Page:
Ethel’s health and wellness weekly tips

Ethel's health and wellness weekly tips

Ethel Yagudayeva , Staff Writer

Week:

1/21 – 1/26

 

Exercise of the Week: 30 sit-ups

Food of the Week: Beef or Beetroot

Moto of the Week: It doesn’t matter how slow you go, what matters is that you never stop.

 

There is an unhealthy level to becoming fit and one condition is called Anorexia. Anorexia is the lack, or loss of appetite, causing the person to lose excessive amounts of weight, and body mass in general. This can cause serious defects, like cardiovascular imbalancement, neurological symptoms, and lower mortality rate. Some physical characteristics of Anorexic people include:

  • Protruding bones
  • Thinner face, protruding cheekbones
  • Very defined ribs
  • Small waist
  • Clear protruding pelvis/hips
  • What you call “skin & bones”

 

This is a real disease, and it shouldn’t be ignored. Few anorexic people defeat this disorder and many suffer from various diseases and complications. 

Weight loss is good in some shape or form, and only when you need it, but starving yourself is never the way to go. 

 

What goes through peoples’ heads?

 

Most of the time, Anorexia is hereditary. This is mostly because of very high metabolism passed down from generations. Commonly though, Anorexic people believe that they are out of shape, and need to lose some weight. Accordingly, they starve themselves, have little interest in food, and have a very defined drive for excessive exercise. And everybody knows what happens when you cut down on diet, and workout excessively. You lose weight! To gain weight, and by that, I mean lean muscle mass, you eat and exercise. But what happens when you don’t eat AT ALL, and exercise WAY too much? You lose weight: in bad ways.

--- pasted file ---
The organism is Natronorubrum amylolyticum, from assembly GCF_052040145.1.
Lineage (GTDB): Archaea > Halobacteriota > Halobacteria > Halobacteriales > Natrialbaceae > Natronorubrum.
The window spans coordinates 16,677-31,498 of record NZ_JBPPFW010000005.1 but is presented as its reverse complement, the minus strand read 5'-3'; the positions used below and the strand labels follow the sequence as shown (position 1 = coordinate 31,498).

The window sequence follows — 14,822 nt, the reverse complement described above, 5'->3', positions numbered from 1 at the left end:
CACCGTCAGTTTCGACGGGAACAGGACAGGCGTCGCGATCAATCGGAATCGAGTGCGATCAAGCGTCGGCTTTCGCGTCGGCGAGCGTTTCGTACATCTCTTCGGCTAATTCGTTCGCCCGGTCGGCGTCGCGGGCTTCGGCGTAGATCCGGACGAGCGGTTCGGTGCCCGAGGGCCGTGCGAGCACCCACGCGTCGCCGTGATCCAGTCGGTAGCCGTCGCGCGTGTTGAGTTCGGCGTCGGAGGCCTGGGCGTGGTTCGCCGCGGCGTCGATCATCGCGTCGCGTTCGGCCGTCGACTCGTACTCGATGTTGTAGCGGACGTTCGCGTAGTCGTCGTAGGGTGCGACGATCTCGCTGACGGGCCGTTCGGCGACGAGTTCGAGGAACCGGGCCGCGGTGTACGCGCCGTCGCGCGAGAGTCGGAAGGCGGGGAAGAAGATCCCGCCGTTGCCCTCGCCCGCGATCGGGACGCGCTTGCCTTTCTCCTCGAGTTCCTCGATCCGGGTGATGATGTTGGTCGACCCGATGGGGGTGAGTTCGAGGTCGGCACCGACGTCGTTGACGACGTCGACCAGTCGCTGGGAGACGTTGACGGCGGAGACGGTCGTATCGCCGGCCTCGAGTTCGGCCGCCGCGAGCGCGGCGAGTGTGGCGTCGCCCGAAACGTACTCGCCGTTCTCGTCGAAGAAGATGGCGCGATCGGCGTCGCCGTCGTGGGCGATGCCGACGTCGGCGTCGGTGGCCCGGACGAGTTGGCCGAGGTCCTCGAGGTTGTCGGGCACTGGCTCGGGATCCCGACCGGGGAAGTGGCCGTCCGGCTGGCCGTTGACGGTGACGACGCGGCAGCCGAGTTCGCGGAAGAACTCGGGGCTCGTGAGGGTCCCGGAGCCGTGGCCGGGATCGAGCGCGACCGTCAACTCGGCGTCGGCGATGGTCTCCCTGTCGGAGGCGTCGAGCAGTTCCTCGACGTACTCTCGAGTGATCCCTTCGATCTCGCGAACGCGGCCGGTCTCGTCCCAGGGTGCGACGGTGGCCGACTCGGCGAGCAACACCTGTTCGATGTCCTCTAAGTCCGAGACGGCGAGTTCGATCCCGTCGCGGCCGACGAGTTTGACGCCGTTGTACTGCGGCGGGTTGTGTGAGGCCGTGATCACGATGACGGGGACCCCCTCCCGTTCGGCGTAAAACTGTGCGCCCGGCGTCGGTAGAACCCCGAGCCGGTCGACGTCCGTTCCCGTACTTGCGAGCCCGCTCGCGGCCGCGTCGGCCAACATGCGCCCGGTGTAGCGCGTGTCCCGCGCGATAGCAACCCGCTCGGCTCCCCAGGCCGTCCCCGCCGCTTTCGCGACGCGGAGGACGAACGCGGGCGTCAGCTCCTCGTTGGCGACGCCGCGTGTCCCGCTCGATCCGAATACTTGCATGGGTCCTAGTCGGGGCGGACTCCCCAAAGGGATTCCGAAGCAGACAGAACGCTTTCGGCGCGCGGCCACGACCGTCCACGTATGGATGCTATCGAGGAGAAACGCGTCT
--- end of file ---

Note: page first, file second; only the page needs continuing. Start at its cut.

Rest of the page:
When eating nothing and exercising excessively combines, it’s never a good result. First off, if you don’t eat enough, you don’t receive enough calories. If you don’t receive enough calories, you starve. What happens when you starve and exercise? Exercise burns extra stuff you don’t need, and the more calories you eat, the more fat you burn during exercise. If you do not receive enough calories, and if you workout too much, your body starts to do things that can affect you in a bad way. You start burning lean muscle mass. What’s the point of exercise then?

 

How to make sure you don’t go down the Anorexic path? Embrace yourself! The biggest reason behind Anorexia is the lack of comfort and acceptance people have with themselves. Understand you are who you are, and you are just where you need to be. There is a limit to everything. 

 

Losing weight isn’t the goal for everybody. Gaining weight can also be a struggle for many people as well. People that are underweight, thin, and not toned are very self conscious of their body, and also struggle with the same issues as others who are trying to lose weight and be toned. Some people are only slightly thin, while others reach the point where they are anorexic. Now, gaining weight and looking toned doesn’t mean to eat as much as possible. It’s about eating right, in the right proportions, and exercising. 

 

Eating well will help gain weight in moderation, but will not do anything to help tone your body, and in the future, will reflect negatively. It’s best to make a habit of eating well and exercising together.